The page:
Exercise routines

by Kim

(This poll may or may not work.)



Do you yearn to return to the gym?  Some of us preferred exercising at home even before the pandemic.

Tom Brady adheres to an extreme fitness routine.  No caffeine, gluten, or nightshade vegetables that could cause inflammation.  And this is interesting:

As the quarterback has aged, he works out less with weights, which could leave him prone to muscle tears. Now it’s all about planks, lunges and squats, followed by more pliability exercises, such as doing crunches with a vibrating roller beneath his back.

More here:

Everything we know about Tom Brady’s extreme diet and fitness routines

What are your extreme or non-extreme fitness routines?  Do you “swear” by anything?

Coping strategies

by Kim

How are you coping with stress these days?

Usually I don’t find these types of articles to be very helpful, but all these recommendations are ones that actually make a difference for me.

Mindfulness coach: 5 mental shifts that will instantly enhance your life

1. Adopt a ‘can do’ mindset.
2. Embrace the uncomfortable things.
3. Develop a desire to help others.
4. Avoid social disconnectedness.
5. Be present.

Embracing discomfort or uncertainty is the hardest for me.  What helps you cope, especially in dealing with everything that’s going on these days?  What about exercise, music, or an occasional cocktail?

This article combines #s 2 and 5 from the list as a way to handle stress:

What ultimately helps is being present, even if that means sitting with uncertainty, sadness and, yes, a certain amount of worry — approached intentionally…

Basically, accept and even “schedule” your worries, but try to be fully mindful and present at other times.

Money, money, money

by Kim

Let’s discuss money.

Do you want to take a crack at the four questions?  Some may be hard to answer.

Why is it OK for you to have money when other people don’t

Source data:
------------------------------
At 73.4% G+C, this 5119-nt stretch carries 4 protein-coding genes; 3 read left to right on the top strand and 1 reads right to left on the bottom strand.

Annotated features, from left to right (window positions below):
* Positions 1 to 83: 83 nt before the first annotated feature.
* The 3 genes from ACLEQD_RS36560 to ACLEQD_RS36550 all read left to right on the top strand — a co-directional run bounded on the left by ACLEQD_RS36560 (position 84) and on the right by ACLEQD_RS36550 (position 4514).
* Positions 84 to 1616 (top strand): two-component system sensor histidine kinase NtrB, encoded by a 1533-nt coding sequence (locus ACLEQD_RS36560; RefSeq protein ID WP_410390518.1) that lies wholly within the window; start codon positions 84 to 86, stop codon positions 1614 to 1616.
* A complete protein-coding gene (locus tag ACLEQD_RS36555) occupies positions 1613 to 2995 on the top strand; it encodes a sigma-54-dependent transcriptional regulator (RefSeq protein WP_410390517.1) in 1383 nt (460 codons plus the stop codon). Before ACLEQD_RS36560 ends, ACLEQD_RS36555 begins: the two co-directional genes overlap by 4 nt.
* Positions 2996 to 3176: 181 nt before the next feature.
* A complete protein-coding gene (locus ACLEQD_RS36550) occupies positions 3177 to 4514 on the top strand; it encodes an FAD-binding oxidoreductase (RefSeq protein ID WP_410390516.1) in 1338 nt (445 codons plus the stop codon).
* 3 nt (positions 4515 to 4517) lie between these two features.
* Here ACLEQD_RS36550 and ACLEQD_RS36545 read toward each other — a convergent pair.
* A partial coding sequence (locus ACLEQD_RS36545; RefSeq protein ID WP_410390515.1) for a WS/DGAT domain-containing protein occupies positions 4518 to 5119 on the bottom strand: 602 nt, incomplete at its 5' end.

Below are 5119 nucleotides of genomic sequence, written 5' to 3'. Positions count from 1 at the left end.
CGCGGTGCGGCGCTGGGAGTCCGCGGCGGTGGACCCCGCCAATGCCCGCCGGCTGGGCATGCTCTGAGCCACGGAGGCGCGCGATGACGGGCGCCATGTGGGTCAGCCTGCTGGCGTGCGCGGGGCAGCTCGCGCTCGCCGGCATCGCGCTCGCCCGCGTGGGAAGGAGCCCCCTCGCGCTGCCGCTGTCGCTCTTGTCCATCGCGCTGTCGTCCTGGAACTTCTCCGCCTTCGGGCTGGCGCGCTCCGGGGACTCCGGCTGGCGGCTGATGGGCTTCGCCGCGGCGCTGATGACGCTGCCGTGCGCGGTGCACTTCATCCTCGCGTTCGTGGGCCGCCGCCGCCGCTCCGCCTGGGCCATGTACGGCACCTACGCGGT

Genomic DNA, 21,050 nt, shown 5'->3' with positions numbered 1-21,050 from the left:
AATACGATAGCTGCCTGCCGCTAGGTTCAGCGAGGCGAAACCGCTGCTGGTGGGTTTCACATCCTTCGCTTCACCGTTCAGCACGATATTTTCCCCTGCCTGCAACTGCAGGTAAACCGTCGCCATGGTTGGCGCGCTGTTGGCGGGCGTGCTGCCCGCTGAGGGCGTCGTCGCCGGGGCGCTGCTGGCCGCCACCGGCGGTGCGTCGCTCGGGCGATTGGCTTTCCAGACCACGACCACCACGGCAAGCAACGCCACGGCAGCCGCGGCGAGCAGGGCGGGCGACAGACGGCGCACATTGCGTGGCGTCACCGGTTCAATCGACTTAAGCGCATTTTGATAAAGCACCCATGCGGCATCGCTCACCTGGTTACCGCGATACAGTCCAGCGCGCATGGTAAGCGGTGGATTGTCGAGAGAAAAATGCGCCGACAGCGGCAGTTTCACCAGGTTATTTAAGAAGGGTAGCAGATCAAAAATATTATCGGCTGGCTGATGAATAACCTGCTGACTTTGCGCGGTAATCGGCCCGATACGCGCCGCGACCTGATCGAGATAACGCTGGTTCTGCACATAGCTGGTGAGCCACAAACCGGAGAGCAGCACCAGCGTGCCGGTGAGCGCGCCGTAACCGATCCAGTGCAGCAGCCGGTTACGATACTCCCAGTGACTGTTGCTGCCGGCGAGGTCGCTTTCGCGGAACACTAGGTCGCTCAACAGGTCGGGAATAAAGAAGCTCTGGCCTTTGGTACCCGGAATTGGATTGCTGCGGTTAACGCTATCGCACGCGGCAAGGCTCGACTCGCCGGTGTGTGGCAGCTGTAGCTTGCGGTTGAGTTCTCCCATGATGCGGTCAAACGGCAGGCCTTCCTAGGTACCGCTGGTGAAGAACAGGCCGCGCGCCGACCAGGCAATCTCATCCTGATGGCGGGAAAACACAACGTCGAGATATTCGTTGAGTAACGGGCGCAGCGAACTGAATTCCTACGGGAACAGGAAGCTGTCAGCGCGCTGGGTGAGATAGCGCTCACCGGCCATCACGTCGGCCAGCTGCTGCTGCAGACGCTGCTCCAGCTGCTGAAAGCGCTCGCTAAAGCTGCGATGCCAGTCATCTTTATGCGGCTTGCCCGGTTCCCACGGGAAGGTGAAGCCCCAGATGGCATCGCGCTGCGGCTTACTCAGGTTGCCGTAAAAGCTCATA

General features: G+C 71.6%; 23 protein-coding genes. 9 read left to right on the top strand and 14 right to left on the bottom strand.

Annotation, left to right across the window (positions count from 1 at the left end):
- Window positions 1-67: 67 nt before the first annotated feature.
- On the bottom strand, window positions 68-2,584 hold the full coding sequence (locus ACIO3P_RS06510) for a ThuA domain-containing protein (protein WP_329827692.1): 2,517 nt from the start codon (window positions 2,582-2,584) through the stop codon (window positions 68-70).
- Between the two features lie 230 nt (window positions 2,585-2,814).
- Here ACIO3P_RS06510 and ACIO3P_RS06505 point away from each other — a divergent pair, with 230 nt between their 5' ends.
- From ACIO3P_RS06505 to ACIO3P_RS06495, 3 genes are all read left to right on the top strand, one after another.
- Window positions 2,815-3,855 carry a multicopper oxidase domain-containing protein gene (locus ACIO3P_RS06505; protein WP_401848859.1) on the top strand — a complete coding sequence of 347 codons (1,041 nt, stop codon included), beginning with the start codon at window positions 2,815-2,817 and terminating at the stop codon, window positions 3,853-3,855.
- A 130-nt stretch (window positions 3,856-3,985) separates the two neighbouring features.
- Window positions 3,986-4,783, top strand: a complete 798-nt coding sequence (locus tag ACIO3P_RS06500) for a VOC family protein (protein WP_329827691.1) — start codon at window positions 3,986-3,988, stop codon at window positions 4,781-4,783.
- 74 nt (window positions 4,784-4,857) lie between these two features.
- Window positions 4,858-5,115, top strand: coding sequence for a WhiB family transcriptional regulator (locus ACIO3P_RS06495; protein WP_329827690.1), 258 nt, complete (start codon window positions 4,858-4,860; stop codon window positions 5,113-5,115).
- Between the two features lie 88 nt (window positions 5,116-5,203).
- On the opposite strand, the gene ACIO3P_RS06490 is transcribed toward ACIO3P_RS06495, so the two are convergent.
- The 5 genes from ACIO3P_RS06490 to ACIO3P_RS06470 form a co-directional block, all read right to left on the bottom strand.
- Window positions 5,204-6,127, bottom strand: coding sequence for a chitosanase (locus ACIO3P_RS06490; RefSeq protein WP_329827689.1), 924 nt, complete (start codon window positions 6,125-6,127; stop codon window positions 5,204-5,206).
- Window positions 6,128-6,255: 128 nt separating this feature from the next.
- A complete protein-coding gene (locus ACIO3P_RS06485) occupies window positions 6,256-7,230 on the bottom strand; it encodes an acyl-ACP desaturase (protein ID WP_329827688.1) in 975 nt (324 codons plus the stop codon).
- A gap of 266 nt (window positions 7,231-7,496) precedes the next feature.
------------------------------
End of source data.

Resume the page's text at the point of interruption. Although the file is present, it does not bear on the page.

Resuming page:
What does living well mean to you?
What is the No. 1 job you want money to do?
How does money connect you to other people?

And here’s a discussion of “subjective” and “objective” standards of living.  Among other things, technology is the difference.  As with many issues related to money, it’s a matter of perception.

Here’s the source.

Trends and Disparities in Subjective Upward Mobility since 1940

Why might subjective and objective mobility indicators diverge? Over the past decades, rising inequalities and a slowdown in educational expansion, occupational upgrading, and income growth all contributed to reversing intergenerational progress. Still, countervailing trends may have improved life for the average American in other respects. Throughout the post–World War II era, the diffusion of modern lifestyles and new technologies revolutionized both leisure and labor, not least within the household (Gordon 2017). During the same period, successive generations saw rising health and life spans, the expansion of civil rights, access to cleaner air and water, and improved safety from crime (Carlson and Burtraw 2019Pinker 2018Stevenson and Wolfers 2008Zimring 2006). More recently, “techno-optimists” have argued that the proliferation of new and often free digital goods and services is changing consumption across the income spectrum in ways that standard price indices fail to detect (Brynjolfsson and McAfee 2014).